Silk is the strongest natural textile in the world. This textile was just recently surpassed in strength by alab-engineered biomaterial, but it remains the strongest fabric made through natural processes.
Despite its immense tensile strength, silk is generally prized for other reasons. Silk’s softness has made it a hotly desired commodity throughout history, and this simple fiber has built legendary trade routes and transformed cultures throughout the Old World.
Where it grows / Where it is made
Top countries (2018): China (75%) - India (22%)
Nightgowns, lingerie, robes, eveningwear, blouses, suits, sport coats, curtains, pillow ruffles, parachutes, bicycle tires, medical dressings.
Impact on the environment
Silk is spun from the long threads which make up the inner cocoon of a silkworm. The fibres are in fact saliva, produced by the worm to insulate itself until it is time to transform. The raw silk threads are harvested and then reeled together for commercial use. The silkworms are killed during the process of extracting the silk.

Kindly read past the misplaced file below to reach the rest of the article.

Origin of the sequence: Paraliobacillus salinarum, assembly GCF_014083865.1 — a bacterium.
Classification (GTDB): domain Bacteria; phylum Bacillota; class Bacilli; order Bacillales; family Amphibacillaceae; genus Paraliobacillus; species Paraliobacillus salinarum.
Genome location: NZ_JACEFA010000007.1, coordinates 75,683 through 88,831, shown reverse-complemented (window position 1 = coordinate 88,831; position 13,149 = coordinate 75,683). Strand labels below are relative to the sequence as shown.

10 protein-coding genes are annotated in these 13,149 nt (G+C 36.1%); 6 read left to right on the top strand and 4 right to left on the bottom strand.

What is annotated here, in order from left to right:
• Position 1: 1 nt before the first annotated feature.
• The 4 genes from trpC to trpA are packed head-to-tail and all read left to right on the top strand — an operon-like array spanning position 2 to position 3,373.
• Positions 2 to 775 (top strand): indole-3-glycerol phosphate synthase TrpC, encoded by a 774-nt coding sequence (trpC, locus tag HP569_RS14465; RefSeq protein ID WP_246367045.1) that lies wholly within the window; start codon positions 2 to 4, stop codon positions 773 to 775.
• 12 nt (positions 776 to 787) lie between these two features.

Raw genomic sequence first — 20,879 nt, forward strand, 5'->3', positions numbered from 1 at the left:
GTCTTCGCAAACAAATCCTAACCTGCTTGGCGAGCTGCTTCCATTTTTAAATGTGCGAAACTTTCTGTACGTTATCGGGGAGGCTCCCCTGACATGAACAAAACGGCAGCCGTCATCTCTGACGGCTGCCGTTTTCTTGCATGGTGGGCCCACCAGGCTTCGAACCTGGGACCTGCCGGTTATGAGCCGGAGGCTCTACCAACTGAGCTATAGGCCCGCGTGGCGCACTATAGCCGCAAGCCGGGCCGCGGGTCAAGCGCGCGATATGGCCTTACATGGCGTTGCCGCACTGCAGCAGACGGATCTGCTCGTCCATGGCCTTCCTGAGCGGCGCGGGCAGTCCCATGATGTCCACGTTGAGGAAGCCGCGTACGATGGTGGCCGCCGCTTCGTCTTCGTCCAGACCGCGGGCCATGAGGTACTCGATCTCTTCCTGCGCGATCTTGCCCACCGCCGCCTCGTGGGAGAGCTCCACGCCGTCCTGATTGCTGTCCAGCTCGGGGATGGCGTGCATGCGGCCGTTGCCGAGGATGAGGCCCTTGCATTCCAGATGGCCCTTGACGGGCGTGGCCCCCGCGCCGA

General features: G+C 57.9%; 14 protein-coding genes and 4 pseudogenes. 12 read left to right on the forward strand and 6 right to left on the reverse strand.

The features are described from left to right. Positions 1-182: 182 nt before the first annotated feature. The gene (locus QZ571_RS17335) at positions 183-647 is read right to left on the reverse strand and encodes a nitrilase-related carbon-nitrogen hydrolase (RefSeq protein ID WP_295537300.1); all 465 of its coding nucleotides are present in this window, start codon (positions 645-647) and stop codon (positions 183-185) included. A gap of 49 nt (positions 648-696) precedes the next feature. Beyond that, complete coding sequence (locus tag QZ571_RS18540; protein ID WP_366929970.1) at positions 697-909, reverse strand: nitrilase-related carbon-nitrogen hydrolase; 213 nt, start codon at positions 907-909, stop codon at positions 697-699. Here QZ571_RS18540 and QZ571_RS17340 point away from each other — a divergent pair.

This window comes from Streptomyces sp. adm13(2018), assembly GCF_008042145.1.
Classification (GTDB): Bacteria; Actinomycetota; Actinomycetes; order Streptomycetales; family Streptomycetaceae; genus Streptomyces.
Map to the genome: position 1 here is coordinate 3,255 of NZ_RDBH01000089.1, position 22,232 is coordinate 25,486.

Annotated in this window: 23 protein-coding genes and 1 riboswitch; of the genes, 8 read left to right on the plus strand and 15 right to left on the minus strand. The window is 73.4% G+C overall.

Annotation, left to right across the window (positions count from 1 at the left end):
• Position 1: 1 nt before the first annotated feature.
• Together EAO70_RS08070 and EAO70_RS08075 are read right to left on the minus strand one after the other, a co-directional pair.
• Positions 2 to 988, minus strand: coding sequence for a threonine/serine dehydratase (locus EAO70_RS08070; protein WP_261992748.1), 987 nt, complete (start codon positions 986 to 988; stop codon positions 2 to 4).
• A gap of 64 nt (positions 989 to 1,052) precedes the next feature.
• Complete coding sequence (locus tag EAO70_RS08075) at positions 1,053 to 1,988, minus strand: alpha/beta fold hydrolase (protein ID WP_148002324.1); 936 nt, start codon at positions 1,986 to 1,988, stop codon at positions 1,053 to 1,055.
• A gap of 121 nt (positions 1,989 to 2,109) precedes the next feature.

In addition to this, silk has a relatively high emissions intensity, particularly in the yarn and fabric production stages. In fact, its supply chain is one of the most intensive per kg according to the Sustainable Apparel Coalition.
It is possible to find less lethal alternatives to the silk-making process.
Ahimsa silk, also known as ‘peace silk’, allows the moth to evacuate the cocoon before it is boiled. Some silks that fall under the Ahimsa umbrella include ‘Eri silk’ and ‘Tussar silk’. Unfortunately, peace silk isn’t necessarily much better for the environment!
For those who want to avoid animal silk for its negative impacts, one vegan silk innovation that is worth looking out for is vegan spider silk! Microsilk is the trademarked name of a lab-made spider silk produced by California-based company Bolt Threads. It is a synthetic fabric, but one which requires no land or chemicals to produce—only water, yeast, sugar, and a pinch of DNA.
More sustainable alternatives
Vegan silks (Cupro, Spider silk, Lotus silk, ...)
End of life possibilities
When it comes to buying silk or its alternatives, check sources to ensure that you don’t buy into exploitation or environmental destruction.